Exploring West Sussex geology
with David Bone
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The structure of the Wealden anticline can be seen from many viewpoints along the South Downs. The slope of the hills to the south reflect the surface of the beds as they gently arch up and over towards the central Weald before descending again to form the North Downs. The centre of the Weald has been deeply eroded as the uplift was taking place. If not, the hills may have reached a height of 900 metres (3000 feet).

It may be difficult to believe how much erosion has taken place but you have to remember that we are talking about millions of years. Also, in more recent geological time, the severe climatic fluctuations of the Quaternary (the ‘ice age’) would have accelerated the rate of erosion.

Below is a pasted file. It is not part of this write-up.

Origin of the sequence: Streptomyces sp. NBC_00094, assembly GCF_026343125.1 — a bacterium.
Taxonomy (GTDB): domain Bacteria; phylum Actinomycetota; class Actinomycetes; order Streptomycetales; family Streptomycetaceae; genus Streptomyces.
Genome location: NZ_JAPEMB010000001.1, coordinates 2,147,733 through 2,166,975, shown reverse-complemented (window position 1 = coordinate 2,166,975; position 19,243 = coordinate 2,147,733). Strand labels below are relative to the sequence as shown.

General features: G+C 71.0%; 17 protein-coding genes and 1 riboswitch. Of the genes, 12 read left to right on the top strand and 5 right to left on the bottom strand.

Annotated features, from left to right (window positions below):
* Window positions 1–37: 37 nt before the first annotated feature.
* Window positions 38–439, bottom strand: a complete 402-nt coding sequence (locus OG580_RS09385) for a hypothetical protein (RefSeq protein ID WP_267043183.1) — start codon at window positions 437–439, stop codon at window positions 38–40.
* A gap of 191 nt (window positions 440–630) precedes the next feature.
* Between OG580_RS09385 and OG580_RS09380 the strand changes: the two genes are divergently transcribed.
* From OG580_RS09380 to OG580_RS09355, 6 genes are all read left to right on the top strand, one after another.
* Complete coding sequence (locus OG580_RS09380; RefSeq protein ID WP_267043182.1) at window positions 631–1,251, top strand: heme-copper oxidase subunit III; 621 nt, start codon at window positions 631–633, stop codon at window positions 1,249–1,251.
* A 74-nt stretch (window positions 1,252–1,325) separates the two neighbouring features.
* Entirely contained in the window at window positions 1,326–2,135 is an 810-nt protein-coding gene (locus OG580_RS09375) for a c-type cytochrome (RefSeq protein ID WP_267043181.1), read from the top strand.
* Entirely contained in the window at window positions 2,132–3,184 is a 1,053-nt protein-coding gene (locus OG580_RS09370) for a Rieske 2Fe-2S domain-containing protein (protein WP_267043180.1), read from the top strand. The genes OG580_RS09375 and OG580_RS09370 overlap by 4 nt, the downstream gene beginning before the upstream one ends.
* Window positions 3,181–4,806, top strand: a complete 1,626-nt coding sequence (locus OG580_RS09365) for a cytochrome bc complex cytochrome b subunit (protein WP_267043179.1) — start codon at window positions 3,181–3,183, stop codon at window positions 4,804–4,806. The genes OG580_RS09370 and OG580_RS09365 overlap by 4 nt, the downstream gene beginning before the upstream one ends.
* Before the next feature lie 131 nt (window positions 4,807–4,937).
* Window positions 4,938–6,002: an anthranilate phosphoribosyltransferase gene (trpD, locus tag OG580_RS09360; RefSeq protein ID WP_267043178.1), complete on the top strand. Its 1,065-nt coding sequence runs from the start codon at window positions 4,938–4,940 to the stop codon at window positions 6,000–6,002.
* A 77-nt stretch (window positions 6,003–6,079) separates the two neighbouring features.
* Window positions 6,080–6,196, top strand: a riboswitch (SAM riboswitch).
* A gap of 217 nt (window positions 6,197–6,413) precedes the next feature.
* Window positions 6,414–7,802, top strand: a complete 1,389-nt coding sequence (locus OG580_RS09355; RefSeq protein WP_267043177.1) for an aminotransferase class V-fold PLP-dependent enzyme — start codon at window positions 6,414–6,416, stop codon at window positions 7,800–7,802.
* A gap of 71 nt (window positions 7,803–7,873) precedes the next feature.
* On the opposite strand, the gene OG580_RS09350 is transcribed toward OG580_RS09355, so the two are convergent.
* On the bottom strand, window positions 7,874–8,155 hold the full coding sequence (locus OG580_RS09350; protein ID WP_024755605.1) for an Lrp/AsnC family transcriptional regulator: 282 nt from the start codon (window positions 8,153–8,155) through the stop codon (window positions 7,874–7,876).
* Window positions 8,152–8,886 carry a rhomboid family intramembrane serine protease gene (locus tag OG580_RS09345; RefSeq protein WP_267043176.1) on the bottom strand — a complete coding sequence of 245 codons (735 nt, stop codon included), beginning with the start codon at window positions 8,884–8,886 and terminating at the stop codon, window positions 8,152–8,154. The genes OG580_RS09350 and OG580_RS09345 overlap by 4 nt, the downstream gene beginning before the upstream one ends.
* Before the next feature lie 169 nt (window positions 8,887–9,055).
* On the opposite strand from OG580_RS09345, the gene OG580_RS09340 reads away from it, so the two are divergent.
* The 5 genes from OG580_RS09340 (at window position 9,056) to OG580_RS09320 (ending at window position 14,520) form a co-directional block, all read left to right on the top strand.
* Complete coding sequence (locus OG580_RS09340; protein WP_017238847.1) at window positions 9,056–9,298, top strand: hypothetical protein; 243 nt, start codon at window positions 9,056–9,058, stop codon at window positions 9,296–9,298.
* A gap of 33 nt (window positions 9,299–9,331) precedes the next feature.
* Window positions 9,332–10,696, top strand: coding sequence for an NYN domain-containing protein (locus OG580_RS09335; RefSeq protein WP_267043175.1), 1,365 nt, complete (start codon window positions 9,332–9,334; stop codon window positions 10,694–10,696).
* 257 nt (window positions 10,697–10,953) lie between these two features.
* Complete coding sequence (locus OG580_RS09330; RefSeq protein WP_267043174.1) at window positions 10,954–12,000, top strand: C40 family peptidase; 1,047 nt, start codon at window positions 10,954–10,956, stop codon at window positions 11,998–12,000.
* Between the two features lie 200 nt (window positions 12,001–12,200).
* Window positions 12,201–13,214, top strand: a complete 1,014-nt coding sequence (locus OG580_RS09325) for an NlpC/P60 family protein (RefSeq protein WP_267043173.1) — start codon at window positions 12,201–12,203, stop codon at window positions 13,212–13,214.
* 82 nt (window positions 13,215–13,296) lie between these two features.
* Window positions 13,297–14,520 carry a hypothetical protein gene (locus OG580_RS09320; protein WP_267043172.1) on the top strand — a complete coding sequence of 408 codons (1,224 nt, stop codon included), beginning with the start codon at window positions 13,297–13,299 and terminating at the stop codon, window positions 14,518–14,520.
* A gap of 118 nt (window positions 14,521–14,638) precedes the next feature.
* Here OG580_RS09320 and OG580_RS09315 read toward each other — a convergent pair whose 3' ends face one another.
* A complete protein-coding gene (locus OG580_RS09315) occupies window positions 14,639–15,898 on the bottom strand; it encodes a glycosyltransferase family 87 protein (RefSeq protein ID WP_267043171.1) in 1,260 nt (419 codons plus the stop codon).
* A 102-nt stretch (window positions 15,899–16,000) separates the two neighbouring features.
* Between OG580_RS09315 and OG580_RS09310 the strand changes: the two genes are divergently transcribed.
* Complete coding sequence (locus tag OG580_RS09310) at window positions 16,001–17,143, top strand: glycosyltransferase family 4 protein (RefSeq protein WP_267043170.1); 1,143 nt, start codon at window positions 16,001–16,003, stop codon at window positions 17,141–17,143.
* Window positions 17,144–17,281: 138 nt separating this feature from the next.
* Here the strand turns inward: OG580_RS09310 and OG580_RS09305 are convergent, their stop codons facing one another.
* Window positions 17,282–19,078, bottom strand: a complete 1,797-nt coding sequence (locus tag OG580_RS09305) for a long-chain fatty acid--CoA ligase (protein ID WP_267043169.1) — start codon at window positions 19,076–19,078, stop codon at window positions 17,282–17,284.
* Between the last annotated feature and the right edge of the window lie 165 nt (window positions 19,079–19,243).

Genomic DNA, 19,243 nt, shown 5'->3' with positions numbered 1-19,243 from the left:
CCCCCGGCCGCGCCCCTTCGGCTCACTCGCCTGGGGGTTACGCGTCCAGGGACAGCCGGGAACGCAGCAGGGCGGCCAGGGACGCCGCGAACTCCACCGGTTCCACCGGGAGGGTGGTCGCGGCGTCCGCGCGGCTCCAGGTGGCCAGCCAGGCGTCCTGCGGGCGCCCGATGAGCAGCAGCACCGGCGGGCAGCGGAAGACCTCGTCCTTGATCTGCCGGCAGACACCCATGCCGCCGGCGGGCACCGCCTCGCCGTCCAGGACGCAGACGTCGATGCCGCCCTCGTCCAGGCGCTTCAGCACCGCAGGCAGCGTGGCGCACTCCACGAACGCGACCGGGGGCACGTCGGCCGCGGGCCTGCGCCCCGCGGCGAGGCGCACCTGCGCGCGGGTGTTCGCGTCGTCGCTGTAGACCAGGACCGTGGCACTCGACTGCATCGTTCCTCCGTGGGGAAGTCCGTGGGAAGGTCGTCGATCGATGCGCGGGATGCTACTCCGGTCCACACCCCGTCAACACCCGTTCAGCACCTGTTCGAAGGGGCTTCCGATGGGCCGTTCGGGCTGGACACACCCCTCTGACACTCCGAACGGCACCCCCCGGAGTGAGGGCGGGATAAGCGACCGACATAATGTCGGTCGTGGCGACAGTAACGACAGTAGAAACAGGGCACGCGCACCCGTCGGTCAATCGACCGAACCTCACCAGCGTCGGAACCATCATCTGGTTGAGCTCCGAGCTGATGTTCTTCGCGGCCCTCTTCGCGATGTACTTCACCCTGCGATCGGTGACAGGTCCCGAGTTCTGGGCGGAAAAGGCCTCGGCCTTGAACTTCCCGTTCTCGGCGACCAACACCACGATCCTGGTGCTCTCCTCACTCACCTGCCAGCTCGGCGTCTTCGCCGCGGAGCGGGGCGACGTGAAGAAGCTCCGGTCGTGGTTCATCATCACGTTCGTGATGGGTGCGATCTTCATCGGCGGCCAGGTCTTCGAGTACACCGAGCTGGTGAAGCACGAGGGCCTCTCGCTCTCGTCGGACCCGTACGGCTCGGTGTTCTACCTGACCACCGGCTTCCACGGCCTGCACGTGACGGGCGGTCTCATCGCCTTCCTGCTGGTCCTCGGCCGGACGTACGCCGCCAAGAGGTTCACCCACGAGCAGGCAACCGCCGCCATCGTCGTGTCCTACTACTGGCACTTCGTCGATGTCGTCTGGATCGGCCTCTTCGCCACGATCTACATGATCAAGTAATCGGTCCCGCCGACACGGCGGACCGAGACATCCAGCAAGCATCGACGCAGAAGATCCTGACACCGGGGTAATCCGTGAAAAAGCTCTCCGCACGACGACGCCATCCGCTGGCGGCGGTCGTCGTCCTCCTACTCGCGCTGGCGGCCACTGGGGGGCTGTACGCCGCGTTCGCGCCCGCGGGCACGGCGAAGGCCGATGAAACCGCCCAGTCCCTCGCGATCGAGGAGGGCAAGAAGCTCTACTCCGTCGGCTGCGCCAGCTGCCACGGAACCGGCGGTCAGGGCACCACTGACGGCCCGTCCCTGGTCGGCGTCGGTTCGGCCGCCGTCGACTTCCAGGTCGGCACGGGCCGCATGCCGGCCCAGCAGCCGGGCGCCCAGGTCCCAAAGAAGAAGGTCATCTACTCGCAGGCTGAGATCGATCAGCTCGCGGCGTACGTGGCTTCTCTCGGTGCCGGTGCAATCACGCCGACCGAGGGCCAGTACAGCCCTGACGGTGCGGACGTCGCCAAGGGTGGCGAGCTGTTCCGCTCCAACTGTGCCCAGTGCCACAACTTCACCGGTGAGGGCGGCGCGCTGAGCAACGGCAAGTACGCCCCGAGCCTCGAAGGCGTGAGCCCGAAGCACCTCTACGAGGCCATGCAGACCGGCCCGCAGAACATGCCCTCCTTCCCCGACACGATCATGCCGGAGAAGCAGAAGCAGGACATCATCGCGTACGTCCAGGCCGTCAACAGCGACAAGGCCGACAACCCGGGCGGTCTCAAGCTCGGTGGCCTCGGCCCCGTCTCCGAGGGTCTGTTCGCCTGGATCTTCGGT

Evidence of instability introduced by rapid erosion during the ‘ice ages’ is seen at places like Older Hill, where much of the hillside is a massive landslip. The landscape is still slowly readjusting itself to new conditions.

Occasionally, nature ignores the more recent attempts of mankind to make its mark on the landscape. The Chichester floods in 1993 and 2000 resulted from the River Lavant taking to its former route to the sea via Pagham Harbour. The photograph is of the A27, just east of Chichester. The route that the River Lavant currently follows to Chichester Harbour is undoubtedly a Roman or medieval diversion to take water to the city and waste from it.